A few years later, João acquired two former fishermen cabins and again asked Aires Mateus to turn them into a holiday home, now known as Cabanas no Rio, cabins by the river.  One thing led to another, and with the help of their favorite architect, the Rodrigues family turned their grandfather’s farm into Casa no Tempo and transformed the Lisbon convent, one of the few buildings in the city that survived the devastating earthquake of 1755, into a breathtaking hotel.  It’s the latter where we’re seated today and I get the chance to have a taste of Silent Living.  Even though all projects differ in typology and were never meant to form a whole, there’s a red thread connecting all of them: a lack of distractions, respect for  materials, landscape and history, and a sense of coming home.

Explored_ Santa Clara 1728 in Lisbon - Hannelore Veelaert for au pays des merveilles

Explored_ Santa Clara 1728 in Lisbon - Hannelore Veelaert for au pays des merveilles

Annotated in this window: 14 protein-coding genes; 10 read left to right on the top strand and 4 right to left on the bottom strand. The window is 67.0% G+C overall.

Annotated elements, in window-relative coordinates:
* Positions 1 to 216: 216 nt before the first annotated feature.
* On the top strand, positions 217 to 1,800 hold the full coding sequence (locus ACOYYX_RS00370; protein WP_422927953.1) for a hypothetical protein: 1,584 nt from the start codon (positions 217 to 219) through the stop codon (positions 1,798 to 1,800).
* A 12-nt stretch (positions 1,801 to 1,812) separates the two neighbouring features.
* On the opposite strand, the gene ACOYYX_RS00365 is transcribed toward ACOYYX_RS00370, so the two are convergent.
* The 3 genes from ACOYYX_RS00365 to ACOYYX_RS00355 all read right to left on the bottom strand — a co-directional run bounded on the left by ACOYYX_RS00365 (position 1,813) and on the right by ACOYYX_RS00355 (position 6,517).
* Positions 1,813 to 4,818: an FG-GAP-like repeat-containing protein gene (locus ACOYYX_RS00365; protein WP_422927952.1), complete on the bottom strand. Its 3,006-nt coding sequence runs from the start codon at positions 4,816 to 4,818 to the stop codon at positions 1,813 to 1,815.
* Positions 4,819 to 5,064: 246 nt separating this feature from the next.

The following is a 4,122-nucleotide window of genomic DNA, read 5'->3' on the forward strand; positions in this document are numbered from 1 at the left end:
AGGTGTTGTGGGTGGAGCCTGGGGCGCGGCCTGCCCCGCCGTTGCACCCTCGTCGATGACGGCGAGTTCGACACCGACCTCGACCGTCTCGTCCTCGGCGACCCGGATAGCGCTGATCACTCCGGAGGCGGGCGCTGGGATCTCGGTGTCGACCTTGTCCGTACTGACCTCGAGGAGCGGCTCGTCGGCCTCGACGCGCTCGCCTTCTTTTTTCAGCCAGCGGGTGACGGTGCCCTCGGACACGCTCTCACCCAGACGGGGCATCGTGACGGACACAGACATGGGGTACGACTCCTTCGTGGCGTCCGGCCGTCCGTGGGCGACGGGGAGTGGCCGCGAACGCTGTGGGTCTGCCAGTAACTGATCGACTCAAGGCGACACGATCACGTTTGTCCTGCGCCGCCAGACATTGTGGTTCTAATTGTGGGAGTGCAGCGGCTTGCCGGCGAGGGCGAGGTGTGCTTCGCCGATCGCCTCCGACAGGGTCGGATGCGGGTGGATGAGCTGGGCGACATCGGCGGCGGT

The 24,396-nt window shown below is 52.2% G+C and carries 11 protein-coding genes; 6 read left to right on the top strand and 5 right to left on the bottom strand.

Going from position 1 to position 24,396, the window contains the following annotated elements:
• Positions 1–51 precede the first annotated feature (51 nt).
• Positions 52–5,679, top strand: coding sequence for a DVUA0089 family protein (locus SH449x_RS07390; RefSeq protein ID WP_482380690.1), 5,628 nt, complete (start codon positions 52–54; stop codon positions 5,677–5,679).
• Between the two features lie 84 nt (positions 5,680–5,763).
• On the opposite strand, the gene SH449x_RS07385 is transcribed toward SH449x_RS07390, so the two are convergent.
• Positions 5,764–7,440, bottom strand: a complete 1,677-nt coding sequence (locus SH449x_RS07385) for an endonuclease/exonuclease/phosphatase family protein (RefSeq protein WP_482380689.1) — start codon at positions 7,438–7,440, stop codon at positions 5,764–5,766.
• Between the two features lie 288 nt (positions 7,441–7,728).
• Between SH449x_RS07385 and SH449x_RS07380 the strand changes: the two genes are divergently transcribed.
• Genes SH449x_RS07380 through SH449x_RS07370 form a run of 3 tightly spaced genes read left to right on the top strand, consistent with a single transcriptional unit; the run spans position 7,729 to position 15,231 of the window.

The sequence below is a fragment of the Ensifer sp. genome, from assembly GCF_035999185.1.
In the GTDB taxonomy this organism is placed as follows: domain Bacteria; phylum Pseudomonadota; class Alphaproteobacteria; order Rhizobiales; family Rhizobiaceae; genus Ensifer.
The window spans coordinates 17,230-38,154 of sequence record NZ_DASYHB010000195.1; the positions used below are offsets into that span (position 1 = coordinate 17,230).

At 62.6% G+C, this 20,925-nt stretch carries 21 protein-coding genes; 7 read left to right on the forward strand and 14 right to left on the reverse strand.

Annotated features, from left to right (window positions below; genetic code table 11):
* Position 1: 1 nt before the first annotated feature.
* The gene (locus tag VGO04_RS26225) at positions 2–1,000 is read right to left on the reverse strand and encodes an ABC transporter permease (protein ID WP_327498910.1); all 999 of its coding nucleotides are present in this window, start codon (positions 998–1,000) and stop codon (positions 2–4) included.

In Santa Clara 1728 you can take coming home quite literally, as João and his family live on the two upper floors themselves. Here you won’t find a formal check-in desk or a typical breakfast buffet.  Instead you’re welcomed as if you’re a long lost friend and meals are served on a long communal dining table, inviting you to mingle with the other guests.  “We left room for imperfections, as we don’t want our guests to feel as if they need to be careful to touch anything”, João explains. No wonder hotel guests feel comfortable enough to wander the building barefoot, sometimes even dressed in their pajamas.  Although perfection was never the goal, nothing seems out of place at Santa Clara 1728. The authentic arches and marble staircase, formidable craftsmanship, exquisite choice of materials and humble design furniture, all executed in a palette of neutrals, work together to create a heavenly atmosphere.  Decorations are limited to fresh flowers, carefully selected coffee table books and independent magazines, a few handmade ceramics and an occasional painting.  This building might not be a convent any more, Santa Clara 1728 is a modern-day temple of silence that I’ll happily devote myself to.